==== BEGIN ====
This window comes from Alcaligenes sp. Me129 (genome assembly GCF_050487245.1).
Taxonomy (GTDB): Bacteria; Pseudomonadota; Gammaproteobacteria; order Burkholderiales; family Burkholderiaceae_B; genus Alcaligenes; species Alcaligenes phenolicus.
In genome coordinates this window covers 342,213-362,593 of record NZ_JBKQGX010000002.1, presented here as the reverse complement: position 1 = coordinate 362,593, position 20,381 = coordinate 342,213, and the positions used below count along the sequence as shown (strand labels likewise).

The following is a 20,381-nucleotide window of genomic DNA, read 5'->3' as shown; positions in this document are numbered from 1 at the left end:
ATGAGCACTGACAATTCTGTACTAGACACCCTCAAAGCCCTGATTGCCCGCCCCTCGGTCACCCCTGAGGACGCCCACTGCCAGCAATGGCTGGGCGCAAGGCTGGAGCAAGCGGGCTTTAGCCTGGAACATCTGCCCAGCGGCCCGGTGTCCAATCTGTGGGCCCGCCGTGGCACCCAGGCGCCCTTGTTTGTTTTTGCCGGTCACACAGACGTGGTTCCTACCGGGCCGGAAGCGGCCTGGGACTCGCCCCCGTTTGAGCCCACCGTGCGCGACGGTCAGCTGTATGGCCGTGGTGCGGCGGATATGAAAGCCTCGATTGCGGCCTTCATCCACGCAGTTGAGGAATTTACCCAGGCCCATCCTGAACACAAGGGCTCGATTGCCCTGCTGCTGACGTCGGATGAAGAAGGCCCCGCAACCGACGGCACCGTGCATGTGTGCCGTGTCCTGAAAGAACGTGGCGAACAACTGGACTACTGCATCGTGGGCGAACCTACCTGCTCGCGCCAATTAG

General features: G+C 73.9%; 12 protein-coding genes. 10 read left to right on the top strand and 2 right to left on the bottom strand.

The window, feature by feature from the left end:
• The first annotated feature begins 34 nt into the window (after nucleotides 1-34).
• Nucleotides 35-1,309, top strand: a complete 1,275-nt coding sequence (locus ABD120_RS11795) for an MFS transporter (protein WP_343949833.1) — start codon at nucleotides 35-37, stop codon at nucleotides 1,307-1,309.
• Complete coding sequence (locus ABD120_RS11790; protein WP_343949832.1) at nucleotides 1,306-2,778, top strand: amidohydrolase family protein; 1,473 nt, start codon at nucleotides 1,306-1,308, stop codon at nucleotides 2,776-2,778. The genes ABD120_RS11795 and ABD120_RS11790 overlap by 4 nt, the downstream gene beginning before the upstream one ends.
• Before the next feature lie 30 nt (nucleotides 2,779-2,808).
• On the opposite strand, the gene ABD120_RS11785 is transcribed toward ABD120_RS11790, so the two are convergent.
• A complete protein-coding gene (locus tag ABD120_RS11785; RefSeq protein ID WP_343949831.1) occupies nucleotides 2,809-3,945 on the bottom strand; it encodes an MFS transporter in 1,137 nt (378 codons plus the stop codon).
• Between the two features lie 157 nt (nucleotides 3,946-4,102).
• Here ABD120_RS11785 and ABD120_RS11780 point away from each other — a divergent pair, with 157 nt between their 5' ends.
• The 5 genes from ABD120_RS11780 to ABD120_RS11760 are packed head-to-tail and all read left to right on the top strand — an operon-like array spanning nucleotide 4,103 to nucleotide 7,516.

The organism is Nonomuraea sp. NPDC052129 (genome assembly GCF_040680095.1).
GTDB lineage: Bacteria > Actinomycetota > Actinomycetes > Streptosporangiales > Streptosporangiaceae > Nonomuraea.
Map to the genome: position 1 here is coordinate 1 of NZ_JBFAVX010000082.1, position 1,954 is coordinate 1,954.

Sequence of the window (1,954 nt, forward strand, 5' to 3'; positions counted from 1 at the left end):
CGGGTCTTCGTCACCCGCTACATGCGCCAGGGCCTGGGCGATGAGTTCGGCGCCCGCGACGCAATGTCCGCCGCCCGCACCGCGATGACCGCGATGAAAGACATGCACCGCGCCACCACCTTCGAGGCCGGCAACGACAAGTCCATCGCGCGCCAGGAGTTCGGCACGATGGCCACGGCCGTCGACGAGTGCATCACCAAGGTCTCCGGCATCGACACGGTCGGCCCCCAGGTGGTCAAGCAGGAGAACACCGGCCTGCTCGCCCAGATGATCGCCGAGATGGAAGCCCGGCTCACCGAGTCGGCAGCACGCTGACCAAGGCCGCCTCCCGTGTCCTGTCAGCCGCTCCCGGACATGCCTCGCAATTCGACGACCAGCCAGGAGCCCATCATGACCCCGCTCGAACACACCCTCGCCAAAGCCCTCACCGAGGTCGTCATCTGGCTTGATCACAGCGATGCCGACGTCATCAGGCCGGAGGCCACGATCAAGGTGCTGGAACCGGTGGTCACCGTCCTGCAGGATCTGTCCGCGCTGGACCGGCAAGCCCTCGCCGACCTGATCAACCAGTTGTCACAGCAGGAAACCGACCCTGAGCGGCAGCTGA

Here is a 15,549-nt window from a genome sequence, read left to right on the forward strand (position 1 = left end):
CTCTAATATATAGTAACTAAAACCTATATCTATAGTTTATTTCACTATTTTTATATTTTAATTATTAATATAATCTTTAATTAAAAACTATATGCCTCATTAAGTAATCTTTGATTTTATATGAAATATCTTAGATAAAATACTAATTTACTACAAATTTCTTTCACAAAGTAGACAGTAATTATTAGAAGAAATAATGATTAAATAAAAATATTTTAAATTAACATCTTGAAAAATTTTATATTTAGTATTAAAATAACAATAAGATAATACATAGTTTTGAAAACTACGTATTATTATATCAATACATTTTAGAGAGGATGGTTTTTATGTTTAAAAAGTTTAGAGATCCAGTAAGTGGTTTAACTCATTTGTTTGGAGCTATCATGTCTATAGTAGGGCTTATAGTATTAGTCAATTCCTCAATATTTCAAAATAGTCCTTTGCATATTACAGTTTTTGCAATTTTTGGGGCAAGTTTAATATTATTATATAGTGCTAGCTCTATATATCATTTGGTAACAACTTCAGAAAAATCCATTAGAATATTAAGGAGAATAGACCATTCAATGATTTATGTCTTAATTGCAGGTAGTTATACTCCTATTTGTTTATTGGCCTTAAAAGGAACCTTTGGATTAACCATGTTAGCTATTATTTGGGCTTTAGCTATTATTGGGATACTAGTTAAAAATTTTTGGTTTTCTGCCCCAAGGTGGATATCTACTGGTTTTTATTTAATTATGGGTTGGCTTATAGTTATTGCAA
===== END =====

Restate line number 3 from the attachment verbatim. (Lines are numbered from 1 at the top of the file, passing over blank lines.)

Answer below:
In genome coordinates this window covers 342,213-362,593 of record NZ_JBKQGX010000002.1, presented here as the reverse complement: position 1 = coordinate 362,593, position 20,381 = coordinate 342,213, and the positions used below count along the sequence as shown (strand labels likewise).